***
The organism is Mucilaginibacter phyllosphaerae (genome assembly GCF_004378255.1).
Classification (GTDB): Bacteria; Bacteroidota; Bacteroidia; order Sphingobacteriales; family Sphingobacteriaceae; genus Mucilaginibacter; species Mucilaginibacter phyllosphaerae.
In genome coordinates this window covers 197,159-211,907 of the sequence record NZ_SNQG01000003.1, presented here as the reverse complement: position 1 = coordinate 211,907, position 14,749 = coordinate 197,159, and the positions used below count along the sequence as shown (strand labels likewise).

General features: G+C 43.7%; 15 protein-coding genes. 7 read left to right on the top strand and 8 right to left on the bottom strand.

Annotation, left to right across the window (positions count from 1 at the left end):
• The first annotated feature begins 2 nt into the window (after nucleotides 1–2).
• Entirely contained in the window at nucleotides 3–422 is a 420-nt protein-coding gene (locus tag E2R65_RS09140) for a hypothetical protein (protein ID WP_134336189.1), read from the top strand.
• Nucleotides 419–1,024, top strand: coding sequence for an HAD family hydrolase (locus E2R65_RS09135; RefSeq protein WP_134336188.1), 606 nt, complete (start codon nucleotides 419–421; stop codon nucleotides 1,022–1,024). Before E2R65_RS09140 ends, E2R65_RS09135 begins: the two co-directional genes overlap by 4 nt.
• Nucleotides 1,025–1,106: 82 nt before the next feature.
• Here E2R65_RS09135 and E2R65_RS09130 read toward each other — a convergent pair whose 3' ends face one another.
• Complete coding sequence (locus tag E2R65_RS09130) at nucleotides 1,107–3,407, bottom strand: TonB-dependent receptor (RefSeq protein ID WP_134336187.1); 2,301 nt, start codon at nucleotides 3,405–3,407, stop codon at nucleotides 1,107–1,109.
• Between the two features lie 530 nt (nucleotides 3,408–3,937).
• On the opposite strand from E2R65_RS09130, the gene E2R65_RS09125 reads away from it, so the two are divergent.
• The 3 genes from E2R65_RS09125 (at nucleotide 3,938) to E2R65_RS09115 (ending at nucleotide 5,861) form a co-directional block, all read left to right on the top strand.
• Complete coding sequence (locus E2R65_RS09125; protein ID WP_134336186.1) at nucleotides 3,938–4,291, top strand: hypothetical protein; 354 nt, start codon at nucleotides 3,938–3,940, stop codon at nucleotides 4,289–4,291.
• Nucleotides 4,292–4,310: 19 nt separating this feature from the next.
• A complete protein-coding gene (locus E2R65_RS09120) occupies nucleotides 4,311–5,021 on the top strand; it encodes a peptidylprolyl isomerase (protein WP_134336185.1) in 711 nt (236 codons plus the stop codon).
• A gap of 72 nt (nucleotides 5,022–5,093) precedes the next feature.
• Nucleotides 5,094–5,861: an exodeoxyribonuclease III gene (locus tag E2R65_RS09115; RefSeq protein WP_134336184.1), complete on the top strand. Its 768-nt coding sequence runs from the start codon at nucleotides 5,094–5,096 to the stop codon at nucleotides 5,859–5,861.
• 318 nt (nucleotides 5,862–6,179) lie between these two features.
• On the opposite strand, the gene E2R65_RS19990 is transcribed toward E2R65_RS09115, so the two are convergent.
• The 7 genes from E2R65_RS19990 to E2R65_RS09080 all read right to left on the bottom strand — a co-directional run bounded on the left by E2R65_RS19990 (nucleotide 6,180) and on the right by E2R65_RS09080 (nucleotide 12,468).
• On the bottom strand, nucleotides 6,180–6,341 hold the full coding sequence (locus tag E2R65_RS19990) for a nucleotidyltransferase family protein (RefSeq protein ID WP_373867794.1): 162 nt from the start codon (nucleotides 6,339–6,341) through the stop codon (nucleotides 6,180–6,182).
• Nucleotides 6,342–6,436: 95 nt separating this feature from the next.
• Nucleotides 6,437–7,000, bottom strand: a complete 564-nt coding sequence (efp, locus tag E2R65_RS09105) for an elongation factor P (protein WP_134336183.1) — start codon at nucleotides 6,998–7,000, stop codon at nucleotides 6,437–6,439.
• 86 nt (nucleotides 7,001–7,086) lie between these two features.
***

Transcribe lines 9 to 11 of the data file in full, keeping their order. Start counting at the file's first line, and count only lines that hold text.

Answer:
• Nucleotides 1,025–1,106: 82 nt before the next feature.
• Here E2R65_RS09135 and E2R65_RS09130 read toward each other — a convergent pair whose 3' ends face one another.
• Complete coding sequence (locus tag E2R65_RS09130) at nucleotides 1,107–3,407, bottom strand: TonB-dependent receptor (RefSeq protein ID WP_134336187.1); 2,301 nt, start codon at nucleotides 3,405–3,407, stop codon at nucleotides 1,107–1,109.